Transcranial Magnetic Stimulation FAQs
What is TMS and how does it work?
When patients are severely depressed, they may be suffering from chemical imbalances in the brain. Transcranial Magnetic Stimulation (“TMS”) uses magnetic energy to non-invasively stimulate areas of the brain which are suffering from these chemical imbalances. The magnetic field produces an electric current in the brain that stimulates the brain cells (neurons). By stimulating these neuros, TMS helps reset these chemical imbalances.
Is TMS covered by my insurance
As TMS is now FDA approved as a safe and effective treatment for depression, many insurers are now covering TMS treatment. Our team at the TMS Center of the Hudson Valley has successfully secured substantial insurance reimbursement and coverage for its patients and many of our patients have had minimal out-of-pocket expense for treatment.
Is TMS Therapy a good alternative for patients who cannot tolerate the side effects associated with antidepressant medications?
TMS is non-systemic (does not circulate in the blood throughout the body), so it does not have side effects such as weight gain, sexual dysfunction, nausea, dry mouth, sedation, etc. The most common side effects reported during clinical trials were headache and scalp discomfort – generally mild to moderate – occurring less frequently after the first week of treatment.
Is TMS Therapy like electroconvulsive therapy (ECT)?
No, the two procedures are very different. While both are effective in the treatment of depression, there are many differences in safety and tolerability.
During TMS Therapy, patients sit in a chair and are awake and alert throughout the entire 19-37 minute procedure – no sedation is used with TMS Therapy. Patients can transport themselves to and from treatment.
In over 10,000 active treatments with the NeuroStar TMS Therapy system in clinical trials, no seizures were observed. TMS Therapy was also shown to have no negative effects on memory function in these studies.
In contrast, “shock therapy,” or electroconvulsive therapy (ECT), intentionally causes a seizure. Patients receiving ECT must be sedated with general anesthesia and paralyzed with muscle relaxants. Recovery from an ECT treatment session occurs slowly, and patients are usually closely monitored for minutes or a even few hours after a treatment.
Short-term confusion and memory loss are common with ECT, and long-term disruptions in memory have been shown to occur and may persist indefinitely in some people. Because of the side effects associated with ECT, a significant amount of caregiver support is required.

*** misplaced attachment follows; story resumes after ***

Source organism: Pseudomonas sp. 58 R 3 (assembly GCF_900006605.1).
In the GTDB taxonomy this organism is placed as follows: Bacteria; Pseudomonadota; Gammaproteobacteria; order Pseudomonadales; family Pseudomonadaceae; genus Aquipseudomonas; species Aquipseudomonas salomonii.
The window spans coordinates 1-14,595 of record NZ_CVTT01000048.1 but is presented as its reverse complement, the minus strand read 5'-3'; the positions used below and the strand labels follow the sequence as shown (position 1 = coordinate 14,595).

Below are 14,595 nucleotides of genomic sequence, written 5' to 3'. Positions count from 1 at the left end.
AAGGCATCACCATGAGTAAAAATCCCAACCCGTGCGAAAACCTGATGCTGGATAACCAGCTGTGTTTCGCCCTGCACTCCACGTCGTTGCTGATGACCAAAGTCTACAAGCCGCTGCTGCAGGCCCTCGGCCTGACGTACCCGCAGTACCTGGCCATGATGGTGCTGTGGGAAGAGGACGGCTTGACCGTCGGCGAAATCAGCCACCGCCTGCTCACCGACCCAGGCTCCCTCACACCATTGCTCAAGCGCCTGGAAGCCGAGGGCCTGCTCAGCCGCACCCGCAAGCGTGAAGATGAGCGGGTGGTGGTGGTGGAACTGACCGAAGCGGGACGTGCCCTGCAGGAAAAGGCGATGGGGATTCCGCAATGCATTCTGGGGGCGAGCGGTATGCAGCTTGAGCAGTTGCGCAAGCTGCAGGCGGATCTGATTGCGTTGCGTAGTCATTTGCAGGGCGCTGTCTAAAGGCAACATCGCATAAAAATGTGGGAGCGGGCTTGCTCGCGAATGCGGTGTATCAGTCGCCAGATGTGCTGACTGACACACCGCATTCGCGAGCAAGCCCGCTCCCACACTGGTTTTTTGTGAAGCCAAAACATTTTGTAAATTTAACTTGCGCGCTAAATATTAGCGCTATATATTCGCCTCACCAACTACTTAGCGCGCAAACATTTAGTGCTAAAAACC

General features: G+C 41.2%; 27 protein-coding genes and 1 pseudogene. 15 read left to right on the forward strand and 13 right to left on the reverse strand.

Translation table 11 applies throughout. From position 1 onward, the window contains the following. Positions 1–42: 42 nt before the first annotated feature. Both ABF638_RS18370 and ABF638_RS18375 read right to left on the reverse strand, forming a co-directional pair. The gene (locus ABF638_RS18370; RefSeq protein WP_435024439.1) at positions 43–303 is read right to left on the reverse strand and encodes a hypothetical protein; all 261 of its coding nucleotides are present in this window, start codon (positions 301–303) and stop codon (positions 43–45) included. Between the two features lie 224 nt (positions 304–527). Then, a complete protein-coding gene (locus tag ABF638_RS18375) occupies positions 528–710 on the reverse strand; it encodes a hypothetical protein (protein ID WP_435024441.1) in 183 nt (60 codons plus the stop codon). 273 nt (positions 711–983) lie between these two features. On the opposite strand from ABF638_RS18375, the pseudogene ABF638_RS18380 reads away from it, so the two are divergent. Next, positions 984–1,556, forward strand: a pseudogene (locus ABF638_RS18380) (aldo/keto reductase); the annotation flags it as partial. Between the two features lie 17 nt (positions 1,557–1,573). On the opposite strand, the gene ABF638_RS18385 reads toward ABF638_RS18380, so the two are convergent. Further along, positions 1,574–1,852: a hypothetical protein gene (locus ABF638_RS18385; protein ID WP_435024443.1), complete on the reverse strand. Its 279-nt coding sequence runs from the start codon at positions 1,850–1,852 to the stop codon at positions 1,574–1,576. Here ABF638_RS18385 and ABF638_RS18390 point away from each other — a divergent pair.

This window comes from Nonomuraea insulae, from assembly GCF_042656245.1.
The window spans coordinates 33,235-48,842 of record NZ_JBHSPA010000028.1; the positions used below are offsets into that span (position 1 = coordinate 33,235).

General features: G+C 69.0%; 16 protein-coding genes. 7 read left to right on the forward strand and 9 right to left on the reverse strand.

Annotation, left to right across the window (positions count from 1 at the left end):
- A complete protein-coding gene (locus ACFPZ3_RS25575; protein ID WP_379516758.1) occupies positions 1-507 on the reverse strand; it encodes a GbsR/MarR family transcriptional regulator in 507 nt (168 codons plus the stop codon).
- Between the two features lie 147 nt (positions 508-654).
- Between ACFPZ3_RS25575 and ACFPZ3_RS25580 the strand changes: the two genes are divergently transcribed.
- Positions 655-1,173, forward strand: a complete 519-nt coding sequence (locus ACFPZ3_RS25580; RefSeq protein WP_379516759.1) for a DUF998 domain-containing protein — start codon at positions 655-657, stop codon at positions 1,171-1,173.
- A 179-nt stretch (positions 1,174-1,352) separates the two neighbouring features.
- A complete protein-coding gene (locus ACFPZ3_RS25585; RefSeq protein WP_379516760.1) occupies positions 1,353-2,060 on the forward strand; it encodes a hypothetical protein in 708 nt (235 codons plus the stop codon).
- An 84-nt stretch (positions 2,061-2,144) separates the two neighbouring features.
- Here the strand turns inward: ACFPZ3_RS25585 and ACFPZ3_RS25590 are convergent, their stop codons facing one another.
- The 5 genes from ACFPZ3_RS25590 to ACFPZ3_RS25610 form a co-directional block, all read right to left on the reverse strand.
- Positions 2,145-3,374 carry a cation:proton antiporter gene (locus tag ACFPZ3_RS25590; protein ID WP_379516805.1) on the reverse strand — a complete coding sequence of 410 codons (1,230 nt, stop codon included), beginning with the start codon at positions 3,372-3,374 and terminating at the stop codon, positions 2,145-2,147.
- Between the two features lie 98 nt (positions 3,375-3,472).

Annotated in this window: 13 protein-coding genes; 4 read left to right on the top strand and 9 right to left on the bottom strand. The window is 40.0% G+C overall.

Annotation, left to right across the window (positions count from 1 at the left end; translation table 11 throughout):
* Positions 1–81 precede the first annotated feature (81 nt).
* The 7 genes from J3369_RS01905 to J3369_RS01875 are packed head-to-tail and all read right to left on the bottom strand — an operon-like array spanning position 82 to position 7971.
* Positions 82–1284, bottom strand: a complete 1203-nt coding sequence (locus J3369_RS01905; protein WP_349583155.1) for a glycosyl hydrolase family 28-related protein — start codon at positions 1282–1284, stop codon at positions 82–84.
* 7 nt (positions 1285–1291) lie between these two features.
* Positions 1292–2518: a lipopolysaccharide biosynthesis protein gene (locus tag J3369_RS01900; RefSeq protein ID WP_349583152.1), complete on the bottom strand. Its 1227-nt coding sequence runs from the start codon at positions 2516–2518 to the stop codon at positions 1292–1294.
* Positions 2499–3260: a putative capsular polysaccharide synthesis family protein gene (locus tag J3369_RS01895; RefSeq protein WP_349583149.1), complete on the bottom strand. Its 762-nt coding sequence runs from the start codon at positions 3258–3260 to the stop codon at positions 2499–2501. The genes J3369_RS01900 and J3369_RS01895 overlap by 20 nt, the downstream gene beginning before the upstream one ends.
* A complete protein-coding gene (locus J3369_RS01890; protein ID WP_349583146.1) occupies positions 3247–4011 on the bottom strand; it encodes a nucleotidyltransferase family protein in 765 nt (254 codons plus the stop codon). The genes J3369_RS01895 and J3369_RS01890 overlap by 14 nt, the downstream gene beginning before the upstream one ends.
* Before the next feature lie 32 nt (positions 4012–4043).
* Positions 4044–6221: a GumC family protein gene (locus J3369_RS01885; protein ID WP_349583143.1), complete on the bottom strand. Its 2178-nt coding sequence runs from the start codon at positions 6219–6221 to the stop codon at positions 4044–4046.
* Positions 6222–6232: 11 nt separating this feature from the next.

What is a typical course of treatment with TMS Therapy?
A typical recommended course of TMS treatment is 36 sessions, occurring initially 5 times per week for the first several weeks and then slowly decreasing the frequency of treatment. Dr. Pardell may adjust your treatment schedule based on his clinical expertise. At the TMS Center of the Hudson Valley, we work to accommodate your schedule to help you achieve optimal results.
What are the potential risks of NeuroStar TMS Therapy?
NeuroStar TMS Therapy has been shown to be well tolerated and the Neurostar TMS Therapy system has been demonstrated to be safe in clinical trials. Throughout over 10,000 active treatments performed in clinical trials, the most commonly reported side effect related to treatment was scalp discomfort during treatment sessions. This side effect was generally mild to moderate, and occurred less frequently after the first week of treatment. Less than 5% of patients treated with NeuroStar TMS Therapy discontinued treatment due to side effects.
In NeuroStar clinical trials, over 10,000 TMS treatments demonstrated its safety, with no occurrence of seizures. However, there is a small risk of a seizure occurring during treatment. This risk is no greater than what has been observed with oral antidepressant medications.
While NeuroStar TMS Therapy has been demonstrated to be effective, not all patients will benefit from it. Patients should be carefully monitored for worsening symptoms, signs or symptoms of suicidal behavior, and/or unusual behavior. Families and caregivers should also be aware of the need to observe patients and notify their treatment provider if symptoms worsen.
Is TMS Therapy uncomfortable?
No, the most common side effect related to treatment was scalp discomfort during treatment sessions. This side effect was generally mild to moderate, and occurred less frequently after the first week of treatment.
If necessary, you can treat this discomfort with an over-the-counter analgesic. If these side effects persist, your doctor can temporarily reduce the strength of the magnetic field pulses being administered in order to make treatment more comfortable.
Less than 5% of patients treated with NeuroStar TMS Therapy discontinued treatment due to side effects.
How long does the antidepressant effect last? Will I need any therapy beyond the first treatment regimen?
NeuroStar TMS is the only TMS system with the durability of its effects established over 12 months. In a clinical trial, 2 out of 3 patients who had either responded to treatment or completely remitted their depression symptoms reported 12 months later that they remained at the level they were at the end of the trial. Additionally, after the trial, only 1 in 3 patients needed to return for ‘maintenance’ TMS sessions.
Can I also take antidepressant(s) if I am receiving NeuroStar TMS Therapy?
Yes. In clinical trials, NeuroStar TMS Therapy was safely administered with and without other antidepressant medications.
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The TMS Center of the Hudson Valley is the first established TMS treatment center in Poughkeepsie, New York and the Greater Hudson Valley. Our mission is to provide personalized and effective TMS treatments for our patients.